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Environ Microbiol. 2013 Mar;15(3):848-864. doi: 10.1111/j.1462-2920.2012.02860.x. Epub 2012 Aug 30.

Biocontrol of tomato wilt disease by Bacillus subtilis isolates from natural environments depends on conserved genes mediating biofilm formation.

Author information

1
Department of Plant Pathology, College of Plant Protection, Nanjing Agricultural University; Engineering Center of Bioresource Pesticide in Jiangsu Province; Key Laboratory of Integrated Management of Crop Diseases and Pests (Nanjing Agricultural University), Ministry of Education; Nanjing 210095, China.
2
Department of Molecular and Cellular Biology, Harvard University, Cambridge, MA 02138, USA.
3
Department of Microbiology and Immunology, Harvard Medical School, Boston, MA, 02115, USA.
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Contributed equally

Abstract

Bacillus subtilis and other Bacilli have long been used as biological control agents against plant bacterial diseases but the mechanisms by which the bacteria confer protection are not well understood. Our goal in this study was to isolate strains of B. subtilis that exhibit high levels of biocontrol efficacy from natural environments and to investigate the mechanisms by which these strains confer plant protection. We screened a total of 60 isolates collected from various locations across China and obtained six strains that exhibited above 50% biocontrol efficacy on tomato plants against the plant pathogen Ralstonia solanacearum under greenhouse conditions. These wild strains were able to form robust biofilms both in defined medium and on tomato plant roots and exhibited strong antagonistic activities against various plant pathogens in plate assays. We show that plant protection by those strains depended on widely conserved genes required for biofilm formation, including regulatory genes and genes for matrix production. We provide evidence suggesting that matrix production is critical for bacterial colonization on plant root surfaces. Finally, we have established a model system for studies of B. subtilis-tomato plant interactions in protection against a plant pathogen.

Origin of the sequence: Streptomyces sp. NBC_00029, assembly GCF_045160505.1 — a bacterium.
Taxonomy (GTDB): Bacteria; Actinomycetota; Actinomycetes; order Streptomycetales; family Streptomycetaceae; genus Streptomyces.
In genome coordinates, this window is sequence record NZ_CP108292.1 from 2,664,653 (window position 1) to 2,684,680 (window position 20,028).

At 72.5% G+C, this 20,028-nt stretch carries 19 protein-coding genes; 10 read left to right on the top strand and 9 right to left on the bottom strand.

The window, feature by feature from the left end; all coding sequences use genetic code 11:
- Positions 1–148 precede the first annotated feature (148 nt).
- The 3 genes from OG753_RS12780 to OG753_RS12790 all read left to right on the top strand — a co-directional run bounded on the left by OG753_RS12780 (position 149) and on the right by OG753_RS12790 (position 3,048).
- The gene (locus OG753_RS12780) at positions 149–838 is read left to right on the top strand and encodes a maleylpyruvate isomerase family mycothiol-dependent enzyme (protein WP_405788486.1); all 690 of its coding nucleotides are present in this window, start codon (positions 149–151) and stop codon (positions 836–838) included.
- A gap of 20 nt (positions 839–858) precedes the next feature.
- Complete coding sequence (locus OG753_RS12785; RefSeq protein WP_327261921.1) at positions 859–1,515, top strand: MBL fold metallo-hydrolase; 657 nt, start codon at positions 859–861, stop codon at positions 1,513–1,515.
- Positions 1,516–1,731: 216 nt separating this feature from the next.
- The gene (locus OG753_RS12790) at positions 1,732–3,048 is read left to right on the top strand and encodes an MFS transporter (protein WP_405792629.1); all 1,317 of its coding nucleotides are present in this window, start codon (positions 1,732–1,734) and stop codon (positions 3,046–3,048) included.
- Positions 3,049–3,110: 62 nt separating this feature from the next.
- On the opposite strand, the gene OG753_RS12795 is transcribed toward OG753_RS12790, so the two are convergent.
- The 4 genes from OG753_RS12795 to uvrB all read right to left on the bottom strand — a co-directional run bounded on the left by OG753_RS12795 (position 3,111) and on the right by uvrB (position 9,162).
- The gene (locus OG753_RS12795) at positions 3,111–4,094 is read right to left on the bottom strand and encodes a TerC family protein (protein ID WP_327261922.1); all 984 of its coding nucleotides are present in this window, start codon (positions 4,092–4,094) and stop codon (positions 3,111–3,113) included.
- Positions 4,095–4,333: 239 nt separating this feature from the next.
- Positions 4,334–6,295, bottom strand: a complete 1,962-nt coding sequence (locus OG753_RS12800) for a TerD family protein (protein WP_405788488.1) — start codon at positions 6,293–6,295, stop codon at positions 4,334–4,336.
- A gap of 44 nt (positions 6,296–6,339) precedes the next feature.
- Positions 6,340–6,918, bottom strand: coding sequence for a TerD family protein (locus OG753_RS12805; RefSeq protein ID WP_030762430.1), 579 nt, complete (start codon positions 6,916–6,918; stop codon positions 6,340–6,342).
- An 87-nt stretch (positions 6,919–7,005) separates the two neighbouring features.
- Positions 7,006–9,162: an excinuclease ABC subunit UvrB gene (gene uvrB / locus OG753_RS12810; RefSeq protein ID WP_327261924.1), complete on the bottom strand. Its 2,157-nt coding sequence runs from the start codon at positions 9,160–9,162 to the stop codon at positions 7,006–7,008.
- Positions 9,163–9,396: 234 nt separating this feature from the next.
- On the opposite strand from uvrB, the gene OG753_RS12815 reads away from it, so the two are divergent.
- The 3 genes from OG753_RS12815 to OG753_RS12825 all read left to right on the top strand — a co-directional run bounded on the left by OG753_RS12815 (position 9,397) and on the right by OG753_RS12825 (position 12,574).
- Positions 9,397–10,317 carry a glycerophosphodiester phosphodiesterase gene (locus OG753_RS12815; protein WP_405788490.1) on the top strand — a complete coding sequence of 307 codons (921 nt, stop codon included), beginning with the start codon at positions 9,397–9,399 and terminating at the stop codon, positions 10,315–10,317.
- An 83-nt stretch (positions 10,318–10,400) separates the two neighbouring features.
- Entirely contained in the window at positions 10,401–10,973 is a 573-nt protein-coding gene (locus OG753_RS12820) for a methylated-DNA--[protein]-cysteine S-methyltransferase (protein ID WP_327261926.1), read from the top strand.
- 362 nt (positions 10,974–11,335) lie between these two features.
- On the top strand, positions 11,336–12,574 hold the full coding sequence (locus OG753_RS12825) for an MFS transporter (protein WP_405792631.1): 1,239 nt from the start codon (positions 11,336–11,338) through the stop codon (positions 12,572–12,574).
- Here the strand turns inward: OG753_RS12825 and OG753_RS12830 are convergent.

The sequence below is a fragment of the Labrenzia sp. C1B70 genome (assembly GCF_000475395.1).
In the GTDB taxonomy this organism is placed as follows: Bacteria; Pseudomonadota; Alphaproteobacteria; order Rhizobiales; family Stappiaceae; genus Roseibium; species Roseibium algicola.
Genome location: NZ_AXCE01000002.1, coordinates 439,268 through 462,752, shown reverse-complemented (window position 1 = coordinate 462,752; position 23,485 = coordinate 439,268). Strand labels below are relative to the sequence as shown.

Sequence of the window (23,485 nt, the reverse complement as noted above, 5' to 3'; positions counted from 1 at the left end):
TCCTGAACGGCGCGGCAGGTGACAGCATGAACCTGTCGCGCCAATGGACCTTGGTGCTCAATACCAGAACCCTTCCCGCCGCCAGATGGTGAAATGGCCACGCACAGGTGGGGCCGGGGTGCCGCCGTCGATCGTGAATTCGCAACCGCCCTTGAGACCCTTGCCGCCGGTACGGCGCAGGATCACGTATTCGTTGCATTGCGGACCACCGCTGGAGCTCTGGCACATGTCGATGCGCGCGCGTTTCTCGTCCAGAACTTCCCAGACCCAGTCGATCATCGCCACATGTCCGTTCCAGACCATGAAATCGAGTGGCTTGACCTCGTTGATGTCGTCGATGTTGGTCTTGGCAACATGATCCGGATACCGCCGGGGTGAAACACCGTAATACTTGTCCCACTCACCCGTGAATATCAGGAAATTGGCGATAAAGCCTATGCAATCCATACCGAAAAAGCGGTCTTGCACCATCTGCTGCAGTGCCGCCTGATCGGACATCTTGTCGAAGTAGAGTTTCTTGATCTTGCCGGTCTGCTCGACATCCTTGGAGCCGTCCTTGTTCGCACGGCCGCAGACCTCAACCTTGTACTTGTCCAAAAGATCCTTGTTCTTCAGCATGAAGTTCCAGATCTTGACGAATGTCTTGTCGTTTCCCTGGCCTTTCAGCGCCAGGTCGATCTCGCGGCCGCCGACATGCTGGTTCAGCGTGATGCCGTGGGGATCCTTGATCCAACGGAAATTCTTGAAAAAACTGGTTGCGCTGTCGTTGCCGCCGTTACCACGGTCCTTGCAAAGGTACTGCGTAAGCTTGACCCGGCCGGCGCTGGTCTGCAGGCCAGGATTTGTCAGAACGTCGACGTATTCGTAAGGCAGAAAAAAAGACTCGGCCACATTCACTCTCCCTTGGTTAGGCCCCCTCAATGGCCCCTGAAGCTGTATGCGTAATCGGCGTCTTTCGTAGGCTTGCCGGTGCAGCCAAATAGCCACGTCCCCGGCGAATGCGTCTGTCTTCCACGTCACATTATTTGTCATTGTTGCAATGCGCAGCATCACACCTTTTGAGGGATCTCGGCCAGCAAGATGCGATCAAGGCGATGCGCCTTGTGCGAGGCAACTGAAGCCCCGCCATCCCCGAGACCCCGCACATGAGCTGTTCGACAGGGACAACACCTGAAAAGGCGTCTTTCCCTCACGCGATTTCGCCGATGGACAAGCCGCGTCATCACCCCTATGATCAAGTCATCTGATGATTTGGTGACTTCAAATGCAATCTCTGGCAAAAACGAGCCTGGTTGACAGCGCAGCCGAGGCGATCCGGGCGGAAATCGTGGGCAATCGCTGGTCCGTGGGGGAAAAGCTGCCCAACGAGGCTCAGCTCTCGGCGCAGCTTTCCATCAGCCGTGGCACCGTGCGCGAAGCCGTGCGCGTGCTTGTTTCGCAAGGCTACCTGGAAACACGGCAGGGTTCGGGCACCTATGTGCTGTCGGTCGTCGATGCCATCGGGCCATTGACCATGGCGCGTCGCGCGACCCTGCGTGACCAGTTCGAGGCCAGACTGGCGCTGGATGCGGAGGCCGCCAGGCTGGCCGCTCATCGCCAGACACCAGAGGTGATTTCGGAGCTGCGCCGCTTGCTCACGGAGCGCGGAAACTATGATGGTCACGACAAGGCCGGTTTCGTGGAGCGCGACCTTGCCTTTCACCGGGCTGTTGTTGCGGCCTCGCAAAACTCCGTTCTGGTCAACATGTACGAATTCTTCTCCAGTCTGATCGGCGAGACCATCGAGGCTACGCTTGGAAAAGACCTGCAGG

PMID:
22934631
PMCID:
PMC3904073
DOI:
10.1111/j.1462-2920.2012.02860.x
[Indexed for MEDLINE]
Free PMC Article

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